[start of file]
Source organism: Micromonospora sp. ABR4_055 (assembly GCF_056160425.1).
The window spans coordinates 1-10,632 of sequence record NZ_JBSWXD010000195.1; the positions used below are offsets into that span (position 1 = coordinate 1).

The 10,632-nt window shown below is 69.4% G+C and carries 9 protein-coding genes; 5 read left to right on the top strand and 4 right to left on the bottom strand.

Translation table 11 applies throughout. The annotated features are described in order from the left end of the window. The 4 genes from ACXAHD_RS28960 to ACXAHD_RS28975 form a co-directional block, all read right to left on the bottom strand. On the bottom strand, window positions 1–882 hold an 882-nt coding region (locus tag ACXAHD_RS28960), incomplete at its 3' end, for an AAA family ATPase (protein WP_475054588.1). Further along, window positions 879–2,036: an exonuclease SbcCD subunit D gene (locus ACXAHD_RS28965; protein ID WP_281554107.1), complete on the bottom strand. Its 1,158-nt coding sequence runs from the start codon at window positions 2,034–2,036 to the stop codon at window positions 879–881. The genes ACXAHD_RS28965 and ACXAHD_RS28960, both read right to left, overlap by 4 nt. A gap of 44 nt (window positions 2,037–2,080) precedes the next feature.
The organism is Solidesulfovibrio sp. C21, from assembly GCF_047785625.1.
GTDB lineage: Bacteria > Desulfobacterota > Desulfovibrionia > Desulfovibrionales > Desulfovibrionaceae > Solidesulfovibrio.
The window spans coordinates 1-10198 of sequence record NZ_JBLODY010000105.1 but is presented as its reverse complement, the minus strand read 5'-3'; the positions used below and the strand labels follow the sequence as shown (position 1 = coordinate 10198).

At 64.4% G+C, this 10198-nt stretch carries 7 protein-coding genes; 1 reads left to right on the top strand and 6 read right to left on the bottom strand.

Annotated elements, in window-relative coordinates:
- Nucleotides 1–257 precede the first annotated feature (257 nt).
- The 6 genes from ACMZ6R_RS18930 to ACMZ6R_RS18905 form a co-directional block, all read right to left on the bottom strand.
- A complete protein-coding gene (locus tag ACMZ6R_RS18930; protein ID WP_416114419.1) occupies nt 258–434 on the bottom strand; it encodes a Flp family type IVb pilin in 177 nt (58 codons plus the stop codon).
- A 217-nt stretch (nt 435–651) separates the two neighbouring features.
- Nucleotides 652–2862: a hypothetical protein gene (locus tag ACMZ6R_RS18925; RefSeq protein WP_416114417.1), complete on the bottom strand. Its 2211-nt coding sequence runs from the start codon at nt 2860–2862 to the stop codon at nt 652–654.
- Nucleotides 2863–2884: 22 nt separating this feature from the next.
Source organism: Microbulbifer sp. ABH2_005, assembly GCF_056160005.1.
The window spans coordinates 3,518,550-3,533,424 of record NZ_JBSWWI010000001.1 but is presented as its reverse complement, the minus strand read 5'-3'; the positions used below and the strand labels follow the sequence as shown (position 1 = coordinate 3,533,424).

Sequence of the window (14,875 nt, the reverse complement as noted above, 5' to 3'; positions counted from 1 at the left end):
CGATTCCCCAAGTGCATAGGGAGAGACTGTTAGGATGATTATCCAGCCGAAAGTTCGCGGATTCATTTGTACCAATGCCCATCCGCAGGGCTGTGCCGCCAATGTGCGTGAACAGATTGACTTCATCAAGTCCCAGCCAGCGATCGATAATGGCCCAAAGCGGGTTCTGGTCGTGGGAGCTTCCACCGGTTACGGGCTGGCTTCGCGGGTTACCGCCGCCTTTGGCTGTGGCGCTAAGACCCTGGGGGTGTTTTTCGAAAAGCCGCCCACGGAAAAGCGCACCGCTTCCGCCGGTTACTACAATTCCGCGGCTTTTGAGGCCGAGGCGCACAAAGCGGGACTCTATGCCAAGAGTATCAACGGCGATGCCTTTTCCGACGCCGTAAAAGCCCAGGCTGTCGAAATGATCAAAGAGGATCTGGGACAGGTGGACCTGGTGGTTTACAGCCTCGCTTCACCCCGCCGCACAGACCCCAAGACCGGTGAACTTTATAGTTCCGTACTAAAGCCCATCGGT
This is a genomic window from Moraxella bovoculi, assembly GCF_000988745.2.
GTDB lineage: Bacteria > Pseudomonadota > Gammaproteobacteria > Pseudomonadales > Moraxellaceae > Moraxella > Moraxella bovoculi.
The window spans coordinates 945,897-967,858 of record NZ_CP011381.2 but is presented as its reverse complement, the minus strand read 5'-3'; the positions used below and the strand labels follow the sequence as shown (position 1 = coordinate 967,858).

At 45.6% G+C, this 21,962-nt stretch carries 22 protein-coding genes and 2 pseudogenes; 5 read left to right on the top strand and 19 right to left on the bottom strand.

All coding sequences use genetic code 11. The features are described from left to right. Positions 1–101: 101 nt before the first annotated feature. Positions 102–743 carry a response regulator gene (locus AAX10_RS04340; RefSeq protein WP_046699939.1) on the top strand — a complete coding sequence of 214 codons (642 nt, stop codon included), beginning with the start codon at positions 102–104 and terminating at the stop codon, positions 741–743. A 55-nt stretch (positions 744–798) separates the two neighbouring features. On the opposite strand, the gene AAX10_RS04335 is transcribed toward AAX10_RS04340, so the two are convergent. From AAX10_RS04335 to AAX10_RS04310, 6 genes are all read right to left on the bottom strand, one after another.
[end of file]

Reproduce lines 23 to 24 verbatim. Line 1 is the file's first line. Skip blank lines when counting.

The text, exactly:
At 45.6% G+C, this 21,962-nt stretch carries 22 protein-coding genes and 2 pseudogenes; 5 read left to right on the top strand and 19 right to left on the bottom strand.

All coding sequences use genetic code 11. The features are described from left to right. Positions 1–101: 101 nt before the first annotated feature. Positions 102–743 carry a response regulator gene (locus AAX10_RS04340; RefSeq protein WP_046699939.1) on the top strand — a complete coding sequence of 214 codons (642 nt, stop codon included), beginning with the start codon at positions 102–104 and terminating at the stop codon, positions 741–743. A 55-nt stretch (positions 744–798) separates the two neighbouring features. On the opposite strand, the gene AAX10_RS04335 is transcribed toward AAX10_RS04340, so the two are convergent. From AAX10_RS04335 to AAX10_RS04310, 6 genes are all read right to left on the bottom strand, one after another.